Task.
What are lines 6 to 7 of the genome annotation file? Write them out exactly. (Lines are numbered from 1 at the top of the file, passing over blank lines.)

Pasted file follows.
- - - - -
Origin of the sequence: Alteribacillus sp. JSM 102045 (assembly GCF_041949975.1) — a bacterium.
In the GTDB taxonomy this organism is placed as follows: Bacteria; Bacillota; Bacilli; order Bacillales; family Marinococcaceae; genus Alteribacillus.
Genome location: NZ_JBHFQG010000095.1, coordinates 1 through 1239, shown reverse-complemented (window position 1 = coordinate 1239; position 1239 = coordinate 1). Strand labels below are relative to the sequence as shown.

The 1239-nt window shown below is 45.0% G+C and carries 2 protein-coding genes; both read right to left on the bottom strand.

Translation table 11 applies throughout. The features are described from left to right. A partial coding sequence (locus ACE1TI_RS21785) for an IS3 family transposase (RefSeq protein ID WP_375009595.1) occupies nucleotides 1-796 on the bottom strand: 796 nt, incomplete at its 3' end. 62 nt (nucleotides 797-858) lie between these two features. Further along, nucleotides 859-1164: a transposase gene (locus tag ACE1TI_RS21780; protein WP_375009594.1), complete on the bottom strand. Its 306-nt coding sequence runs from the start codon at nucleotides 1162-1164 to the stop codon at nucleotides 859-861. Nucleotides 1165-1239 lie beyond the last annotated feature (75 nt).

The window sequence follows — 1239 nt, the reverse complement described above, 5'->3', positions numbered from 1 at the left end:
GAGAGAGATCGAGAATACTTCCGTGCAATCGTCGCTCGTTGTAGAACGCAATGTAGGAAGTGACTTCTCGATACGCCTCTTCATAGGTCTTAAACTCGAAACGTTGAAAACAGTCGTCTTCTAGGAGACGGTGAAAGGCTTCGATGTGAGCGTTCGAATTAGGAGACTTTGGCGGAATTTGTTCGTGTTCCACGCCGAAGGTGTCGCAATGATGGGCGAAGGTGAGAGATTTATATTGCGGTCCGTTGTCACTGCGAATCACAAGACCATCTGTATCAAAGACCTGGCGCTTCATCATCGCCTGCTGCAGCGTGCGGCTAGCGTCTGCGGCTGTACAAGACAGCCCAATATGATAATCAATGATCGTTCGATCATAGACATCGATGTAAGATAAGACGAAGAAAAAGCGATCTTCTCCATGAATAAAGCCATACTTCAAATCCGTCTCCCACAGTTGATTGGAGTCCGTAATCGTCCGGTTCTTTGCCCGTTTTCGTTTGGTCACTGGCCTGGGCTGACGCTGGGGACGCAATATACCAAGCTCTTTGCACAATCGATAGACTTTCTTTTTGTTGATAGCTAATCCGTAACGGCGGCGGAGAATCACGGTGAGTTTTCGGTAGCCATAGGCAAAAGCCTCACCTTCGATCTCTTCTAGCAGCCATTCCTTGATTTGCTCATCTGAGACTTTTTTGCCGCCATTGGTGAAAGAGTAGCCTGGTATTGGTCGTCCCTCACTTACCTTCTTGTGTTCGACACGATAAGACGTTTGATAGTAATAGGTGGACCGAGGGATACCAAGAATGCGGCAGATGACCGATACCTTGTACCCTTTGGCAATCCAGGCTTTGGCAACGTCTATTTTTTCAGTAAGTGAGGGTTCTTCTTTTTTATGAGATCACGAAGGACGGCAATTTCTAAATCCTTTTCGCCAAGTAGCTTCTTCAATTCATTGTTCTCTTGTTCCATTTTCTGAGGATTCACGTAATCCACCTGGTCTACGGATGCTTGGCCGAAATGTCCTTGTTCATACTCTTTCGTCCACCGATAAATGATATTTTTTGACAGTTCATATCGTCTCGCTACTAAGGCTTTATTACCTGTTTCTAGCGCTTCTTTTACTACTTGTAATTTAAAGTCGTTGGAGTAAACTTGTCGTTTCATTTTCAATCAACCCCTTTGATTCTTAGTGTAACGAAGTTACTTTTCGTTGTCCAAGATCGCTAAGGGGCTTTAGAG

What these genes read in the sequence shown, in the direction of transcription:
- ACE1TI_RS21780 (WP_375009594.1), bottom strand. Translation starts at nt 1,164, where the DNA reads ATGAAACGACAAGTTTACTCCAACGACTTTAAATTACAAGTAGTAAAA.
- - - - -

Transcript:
The window sequence follows — 1239 nt, the reverse complement described above, 5'->3', positions numbered from 1 at the left end:
GAGAGAGATCGAGAATACTTCCGTGCAATCGTCGCTCGTTGTAGAACGCAATGTAGGAAGTGACTTCTCGATACGCCTCTTCATAGGTCTTAAACTCGAAACGTTGAAAACAGTCGTCTTCTAGGAGACGGTGAAAGGCTTCGATGTGAGCGTTCGAATTAGGAGACTTTGGCGGAATTTGTTCGTGTTCCACGCCGAAGGTGTCGCAATGATGGGCGAAGGTGAGAGATTTATATTGCGGTCCGTTGTCACTGCGAATCACAAGACCATCTGTATCAAAGACCTGGCGCTTCATCATCGCCTGCTGCAGCGTGCGGCTAGCGTCTGCGGCTGTACAAGACAGCCCAATATGATAATCAATGATCGTTCGATCATAGACATCGATGTAAGATAAGACGAAGAAAAAGCGATCTTCTCCATGAATAAAGCCATACTTCAAATCCGTCTCCCACAGTTGATTGGAGTCCGTAATCGTCCGGTTCTTTGCCCGTTTTCGTTTGGTCACTGGCCTGGGCTGACGCTGGGGACGCAATATACCAAGCTCTTTGCACAATCGATAGACTTTCTTTTTGTTGATAGCTAATCCGTAACGGCGGCGGAGAATCACGGTGAGTTTTCGGTAGCCATAGGCAAAAGCCTCACCTTCGATCTCTTCTAGCAGCCATTCCTTGATTTGCTCATCTGAGACTTTTTTGCCGCCATTGGTGAAAGAGTAGCCTGGTATTGGTCGTCCCTCACTTACCTTCTTGTGTTCGACACGATAAGACGTTTGATAGTAATAGGTGGACCGAGGGATACCAAGAATGCGGCAGATGACCGATACCTTGTACCCTTTGGCAATCCAGGCTTTGGCAACGTCTATTTTTTCAGTAAGTGAGGGTTCTTCTTTTTTATGAGATCACGAAGGACGGCAATTTCTAAATCCTTTTCGCCAAGTAGCTTCTTCAATTCATTGTTCTCTTGTTCCATTTTCTGAGGATTCACGTAATCCACCTGGTCTACGGATGCTTGGCCGAAATGTCCTTGTTCATACTCTTTCGTCCACCGATAAATGATATTTTTTGACAGTTCATATCGTCTCGCTACTAAGGCTTTATTACCTGTTTCTAGCGCTTCTTTTACTACTTGTAATTTAAAGTCGTTGGAGTAAACTTGTCGTTTCATTTTCAATCAACCCCTTTGATTCTTAGTGTAACGAAGTTACTTTTCGTTGTCCAAGATCGCTAAGGGGCTTTAGAG